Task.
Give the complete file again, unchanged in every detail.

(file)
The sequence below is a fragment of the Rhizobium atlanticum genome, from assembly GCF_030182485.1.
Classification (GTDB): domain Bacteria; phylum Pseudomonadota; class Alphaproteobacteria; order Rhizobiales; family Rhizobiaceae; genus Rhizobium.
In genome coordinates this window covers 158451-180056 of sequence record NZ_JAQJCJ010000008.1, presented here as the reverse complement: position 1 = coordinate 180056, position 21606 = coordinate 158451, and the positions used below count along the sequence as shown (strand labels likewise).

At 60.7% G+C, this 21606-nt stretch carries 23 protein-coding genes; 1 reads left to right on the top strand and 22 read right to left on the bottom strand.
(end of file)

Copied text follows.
The sequence below is a fragment of the Rhizobium atlanticum genome, from assembly GCF_030182485.1.
Classification (GTDB): domain Bacteria; phylum Pseudomonadota; class Alphaproteobacteria; order Rhizobiales; family Rhizobiaceae; genus Rhizobium.
In genome coordinates this window covers 158451-180056 of sequence record NZ_JAQJCJ010000008.1, presented here as the reverse complement: position 1 = coordinate 180056, position 21606 = coordinate 158451, and the positions used below count along the sequence as shown (strand labels likewise).

At 60.7% G+C, this 21606-nt stretch carries 23 protein-coding genes; 1 reads left to right on the top strand and 22 read right to left on the bottom strand.